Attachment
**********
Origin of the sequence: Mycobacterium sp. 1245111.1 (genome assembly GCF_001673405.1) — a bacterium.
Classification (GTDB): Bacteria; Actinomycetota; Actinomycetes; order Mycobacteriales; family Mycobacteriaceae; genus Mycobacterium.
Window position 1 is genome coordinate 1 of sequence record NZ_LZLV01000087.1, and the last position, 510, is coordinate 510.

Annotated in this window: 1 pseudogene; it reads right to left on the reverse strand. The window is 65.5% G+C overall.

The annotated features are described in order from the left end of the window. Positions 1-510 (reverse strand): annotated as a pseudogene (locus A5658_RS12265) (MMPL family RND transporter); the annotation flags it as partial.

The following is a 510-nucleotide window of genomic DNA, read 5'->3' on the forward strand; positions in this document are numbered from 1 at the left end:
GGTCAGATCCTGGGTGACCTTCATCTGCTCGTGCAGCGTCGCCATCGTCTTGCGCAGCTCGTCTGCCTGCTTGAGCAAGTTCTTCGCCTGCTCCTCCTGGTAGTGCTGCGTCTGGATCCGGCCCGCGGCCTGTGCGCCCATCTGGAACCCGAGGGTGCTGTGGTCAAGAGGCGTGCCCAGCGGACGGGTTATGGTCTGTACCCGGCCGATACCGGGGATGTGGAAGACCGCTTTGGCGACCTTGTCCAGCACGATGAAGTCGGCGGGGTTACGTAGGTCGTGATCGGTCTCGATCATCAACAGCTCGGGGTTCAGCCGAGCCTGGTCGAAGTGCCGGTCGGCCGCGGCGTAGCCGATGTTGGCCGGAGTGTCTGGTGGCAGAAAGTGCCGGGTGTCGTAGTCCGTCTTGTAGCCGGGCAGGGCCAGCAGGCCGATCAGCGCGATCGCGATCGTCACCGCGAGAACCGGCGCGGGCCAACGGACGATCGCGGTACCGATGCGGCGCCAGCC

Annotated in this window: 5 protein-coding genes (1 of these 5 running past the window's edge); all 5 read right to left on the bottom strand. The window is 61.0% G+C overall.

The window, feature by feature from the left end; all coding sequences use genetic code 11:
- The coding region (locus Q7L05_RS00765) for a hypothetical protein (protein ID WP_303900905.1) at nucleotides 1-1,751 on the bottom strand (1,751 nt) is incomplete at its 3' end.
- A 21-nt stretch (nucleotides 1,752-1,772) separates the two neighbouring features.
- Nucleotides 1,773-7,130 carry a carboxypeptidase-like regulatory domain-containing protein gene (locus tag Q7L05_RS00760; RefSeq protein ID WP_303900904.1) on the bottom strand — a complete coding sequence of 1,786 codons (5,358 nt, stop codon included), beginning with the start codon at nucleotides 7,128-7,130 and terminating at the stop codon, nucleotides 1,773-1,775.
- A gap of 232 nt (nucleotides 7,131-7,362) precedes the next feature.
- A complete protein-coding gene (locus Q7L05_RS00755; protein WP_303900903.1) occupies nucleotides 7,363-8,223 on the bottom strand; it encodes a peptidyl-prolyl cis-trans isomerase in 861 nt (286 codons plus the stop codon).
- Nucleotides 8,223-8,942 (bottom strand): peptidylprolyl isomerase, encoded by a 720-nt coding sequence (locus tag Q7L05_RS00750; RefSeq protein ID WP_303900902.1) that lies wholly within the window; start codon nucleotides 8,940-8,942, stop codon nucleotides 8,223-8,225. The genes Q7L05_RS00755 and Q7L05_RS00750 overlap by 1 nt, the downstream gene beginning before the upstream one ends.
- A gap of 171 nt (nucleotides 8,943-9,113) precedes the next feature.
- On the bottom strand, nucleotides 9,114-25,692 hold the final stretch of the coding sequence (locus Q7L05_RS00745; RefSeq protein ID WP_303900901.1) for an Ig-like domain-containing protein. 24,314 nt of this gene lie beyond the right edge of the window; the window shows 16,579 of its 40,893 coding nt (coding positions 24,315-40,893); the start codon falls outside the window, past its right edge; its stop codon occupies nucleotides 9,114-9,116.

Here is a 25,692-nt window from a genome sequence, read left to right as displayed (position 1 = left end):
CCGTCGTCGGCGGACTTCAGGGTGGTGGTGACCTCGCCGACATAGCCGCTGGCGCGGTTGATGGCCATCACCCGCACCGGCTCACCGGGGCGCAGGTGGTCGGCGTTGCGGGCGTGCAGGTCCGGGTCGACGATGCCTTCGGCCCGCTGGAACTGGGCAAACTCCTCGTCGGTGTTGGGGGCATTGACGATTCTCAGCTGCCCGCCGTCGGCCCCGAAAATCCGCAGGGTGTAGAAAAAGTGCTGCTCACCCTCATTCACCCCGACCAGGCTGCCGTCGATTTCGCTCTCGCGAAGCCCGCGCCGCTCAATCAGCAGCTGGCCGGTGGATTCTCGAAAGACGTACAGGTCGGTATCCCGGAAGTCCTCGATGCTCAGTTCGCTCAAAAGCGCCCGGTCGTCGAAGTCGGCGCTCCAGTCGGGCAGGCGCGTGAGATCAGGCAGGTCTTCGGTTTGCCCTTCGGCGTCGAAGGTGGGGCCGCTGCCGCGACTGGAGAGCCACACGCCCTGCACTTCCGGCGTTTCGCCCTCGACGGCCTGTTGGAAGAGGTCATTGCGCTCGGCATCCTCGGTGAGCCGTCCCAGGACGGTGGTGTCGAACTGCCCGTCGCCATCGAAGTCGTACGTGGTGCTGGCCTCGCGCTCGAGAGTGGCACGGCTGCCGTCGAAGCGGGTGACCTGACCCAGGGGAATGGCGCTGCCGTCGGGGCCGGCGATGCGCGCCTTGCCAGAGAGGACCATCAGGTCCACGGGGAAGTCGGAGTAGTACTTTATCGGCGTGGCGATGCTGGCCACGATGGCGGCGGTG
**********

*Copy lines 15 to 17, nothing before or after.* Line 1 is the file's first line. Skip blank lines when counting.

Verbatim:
- Nucleotides 8,223-8,942 (bottom strand): peptidylprolyl isomerase, encoded by a 720-nt coding sequence (locus tag Q7L05_RS00750; RefSeq protein ID WP_303900902.1) that lies wholly within the window; start codon nucleotides 8,940-8,942, stop codon nucleotides 8,223-8,225. The genes Q7L05_RS00755 and Q7L05_RS00750 overlap by 1 nt, the downstream gene beginning before the upstream one ends.
- A gap of 171 nt (nucleotides 8,943-9,113) precedes the next feature.
- On the bottom strand, nucleotides 9,114-25,692 hold the final stretch of the coding sequence (locus Q7L05_RS00745; RefSeq protein ID WP_303900901.1) for an Ig-like domain-containing protein. 24,314 nt of this gene lie beyond the right edge of the window; the window shows 16,579 of its 40,893 coding nt (coding positions 24,315-40,893); the start codon falls outside the window, past its right edge; its stop codon occupies nucleotides 9,114-9,116.